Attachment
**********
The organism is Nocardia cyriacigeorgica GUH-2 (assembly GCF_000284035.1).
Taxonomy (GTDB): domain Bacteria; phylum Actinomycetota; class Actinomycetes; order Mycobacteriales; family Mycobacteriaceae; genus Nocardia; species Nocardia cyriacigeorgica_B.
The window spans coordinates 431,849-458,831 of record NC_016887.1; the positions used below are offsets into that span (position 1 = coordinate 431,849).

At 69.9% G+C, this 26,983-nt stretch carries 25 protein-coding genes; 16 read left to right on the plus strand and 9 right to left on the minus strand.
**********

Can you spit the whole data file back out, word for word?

The organism is Nocardia cyriacigeorgica GUH-2 (assembly GCF_000284035.1).
Taxonomy (GTDB): domain Bacteria; phylum Actinomycetota; class Actinomycetes; order Mycobacteriales; family Mycobacteriaceae; genus Nocardia; species Nocardia cyriacigeorgica_B.
The window spans coordinates 431,849-458,831 of record NC_016887.1; the positions used below are offsets into that span (position 1 = coordinate 431,849).

At 69.9% G+C, this 26,983-nt stretch carries 25 protein-coding genes; 16 read left to right on the plus strand and 9 right to left on the minus strand.